First and foremost, I would recommend visiting the following website:
The above website clearly defines the differences between shelf-life and expiration life. Although this source applies this concept to primarily aqueous standards, this practice is in fact expandable to almost all applications.
From our research on this very topic, we have found, regardless of the vendor or manufacturer, that any container/item/product lacking a stated expiration date has a SHELF-LIFE that is considered INDEFINITE. Do note, shelf life is NOT synonymous with expiration date (read the information in the above link to appreciate the difference between the two).
Companies like EMD, Fisher, Avantor, Sigma Aldrich, etc. do not state that the SHELF-LIFE of unlabled chemicals is 5 years BUT they do recommend that a 5 year EXPIRATION DATE be given to all containers from the date opened as EXPIRATION DATES do take into account the risk of contamination through human error.
To my knowledge of industry practice, any and all STANDARDS are given a 1 year expiration date at most due to the risk of human contamination from the date of opening. If your high purity solvents and acids are to essentially be considered as a standard, then these should be given a 1 year expiration date.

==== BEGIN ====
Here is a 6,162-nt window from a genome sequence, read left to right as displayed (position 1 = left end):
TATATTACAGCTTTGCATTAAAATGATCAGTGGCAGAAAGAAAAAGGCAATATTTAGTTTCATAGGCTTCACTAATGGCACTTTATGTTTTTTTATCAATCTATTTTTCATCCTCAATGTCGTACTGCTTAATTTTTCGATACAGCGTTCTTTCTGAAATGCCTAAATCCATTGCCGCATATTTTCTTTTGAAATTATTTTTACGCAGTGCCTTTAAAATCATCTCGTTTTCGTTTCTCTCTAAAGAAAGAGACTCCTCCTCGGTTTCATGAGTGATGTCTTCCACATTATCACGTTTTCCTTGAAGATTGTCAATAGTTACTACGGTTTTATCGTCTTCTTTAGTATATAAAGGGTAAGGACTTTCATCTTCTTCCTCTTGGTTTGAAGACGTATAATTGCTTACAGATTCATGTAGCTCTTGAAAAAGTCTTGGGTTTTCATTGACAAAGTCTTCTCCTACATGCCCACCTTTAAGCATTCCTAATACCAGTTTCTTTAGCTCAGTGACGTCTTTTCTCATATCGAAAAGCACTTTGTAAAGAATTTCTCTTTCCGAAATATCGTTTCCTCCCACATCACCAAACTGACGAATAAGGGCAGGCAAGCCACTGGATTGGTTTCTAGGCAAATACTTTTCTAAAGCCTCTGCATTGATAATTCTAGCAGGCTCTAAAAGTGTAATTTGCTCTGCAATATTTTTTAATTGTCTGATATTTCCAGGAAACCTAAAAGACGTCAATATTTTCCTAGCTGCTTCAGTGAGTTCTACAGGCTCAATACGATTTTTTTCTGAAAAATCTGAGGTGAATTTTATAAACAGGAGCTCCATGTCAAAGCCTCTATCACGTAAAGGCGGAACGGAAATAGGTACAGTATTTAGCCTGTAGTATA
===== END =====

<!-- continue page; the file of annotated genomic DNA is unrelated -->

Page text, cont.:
Again, keep in mind that the shelf-life (stability) of a reagent may surpass its necessary expiration date soely due to the risk of contamination and the affect of contamination on the intended purpose of the reagent.
Nothing should ever exceed a five year expiration date due to the nearly exponential increased risk of contamination as time progresses. It is always acceptable to err on the side of caution if contamination is considered highly likely. If your lab fears likely contamination before 5 years, then an expiration date of perhaps 3 years from opening could be suitable.
For reagents where an expiration date is provided by the manufacturer, obviously follow that expiration date. It is also important to know of expiration dating exceptions for your lab. Reagents such as THF may have an UNOPENED shelf life of perhaps three years from time of manufacture but may exceed manufacture degradation limits within a year of opening regardless of human contamination. For such cases, err on the side of caution with expiration dates that remain within degredation limits. However, a listed manufacturer's expiration date is nearly always sufficient to ensure stability throughout.
As "riverbrat" points out, essentially take the soonest expiration date of any precursor reagent or intermediate as the longest expiration date for a prepared SOLUTION. Also, our auditor inspections as well have resulted in the accepted verbiage that an expired STANDARD could be used only if validation methods were in place to prove its integrity still fell within the standard's original limits prior to every usage beyond expiration. This was not the case with reagents because the statistical probability of contamination was unacceptably high for pharma work in excess of 5 years.
Best of luck